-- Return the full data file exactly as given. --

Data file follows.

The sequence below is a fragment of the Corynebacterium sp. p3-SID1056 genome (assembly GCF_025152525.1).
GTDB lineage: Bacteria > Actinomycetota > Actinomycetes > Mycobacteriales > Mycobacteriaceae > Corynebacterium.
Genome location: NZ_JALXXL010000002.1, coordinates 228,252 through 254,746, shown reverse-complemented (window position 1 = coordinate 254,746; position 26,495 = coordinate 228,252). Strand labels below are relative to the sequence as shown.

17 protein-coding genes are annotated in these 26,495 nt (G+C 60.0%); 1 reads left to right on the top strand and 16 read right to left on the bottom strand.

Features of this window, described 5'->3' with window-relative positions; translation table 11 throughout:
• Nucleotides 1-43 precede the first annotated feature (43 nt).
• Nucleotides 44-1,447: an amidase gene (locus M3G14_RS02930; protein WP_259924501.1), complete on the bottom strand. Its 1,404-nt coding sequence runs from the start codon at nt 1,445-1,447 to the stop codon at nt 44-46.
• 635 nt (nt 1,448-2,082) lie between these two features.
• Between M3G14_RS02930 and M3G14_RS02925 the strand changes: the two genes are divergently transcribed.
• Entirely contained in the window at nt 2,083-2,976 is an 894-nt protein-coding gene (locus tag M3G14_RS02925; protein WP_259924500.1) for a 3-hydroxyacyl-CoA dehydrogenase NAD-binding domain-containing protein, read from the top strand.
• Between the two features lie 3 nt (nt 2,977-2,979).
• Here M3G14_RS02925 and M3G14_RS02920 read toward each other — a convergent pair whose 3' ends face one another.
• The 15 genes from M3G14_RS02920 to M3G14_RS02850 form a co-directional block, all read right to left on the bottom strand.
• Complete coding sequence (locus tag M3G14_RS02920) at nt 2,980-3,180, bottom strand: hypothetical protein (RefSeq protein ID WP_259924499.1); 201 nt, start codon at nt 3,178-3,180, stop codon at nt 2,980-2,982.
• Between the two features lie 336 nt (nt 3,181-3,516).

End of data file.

The sequence below is a fragment of the Corynebacterium sp. p3-SID1056 genome (assembly GCF_025152525.1).
GTDB lineage: Bacteria > Actinomycetota > Actinomycetes > Mycobacteriales > Mycobacteriaceae > Corynebacterium.
Genome location: NZ_JALXXL010000002.1, coordinates 228,252 through 254,746, shown reverse-complemented (window position 1 = coordinate 254,746; position 26,495 = coordinate 228,252). Strand labels below are relative to the sequence as shown.

17 protein-coding genes are annotated in these 26,495 nt (G+C 60.0%); 1 reads left to right on the top strand and 16 read right to left on the bottom strand.

Features of this window, described 5'->3' with window-relative positions; translation table 11 throughout:
• Nucleotides 1-43 precede the first annotated feature (43 nt).
• Nucleotides 44-1,447: an amidase gene (locus M3G14_RS02930; protein WP_259924501.1), complete on the bottom strand. Its 1,404-nt coding sequence runs from the start codon at nt 1,445-1,447 to the stop codon at nt 44-46.
• 635 nt (nt 1,448-2,082) lie between these two features.
• Between M3G14_RS02930 and M3G14_RS02925 the strand changes: the two genes are divergently transcribed.
• Entirely contained in the window at nt 2,083-2,976 is an 894-nt protein-coding gene (locus tag M3G14_RS02925; protein WP_259924500.1) for a 3-hydroxyacyl-CoA dehydrogenase NAD-binding domain-containing protein, read from the top strand.
• Between the two features lie 3 nt (nt 2,977-2,979).
• Here M3G14_RS02925 and M3G14_RS02920 read toward each other — a convergent pair whose 3' ends face one another.
• The 15 genes from M3G14_RS02920 to M3G14_RS02850 form a co-directional block, all read right to left on the bottom strand.
• Complete coding sequence (locus tag M3G14_RS02920) at nt 2,980-3,180, bottom strand: hypothetical protein (RefSeq protein ID WP_259924499.1); 201 nt, start codon at nt 3,178-3,180, stop codon at nt 2,980-2,982.
• Between the two features lie 336 nt (nt 3,181-3,516).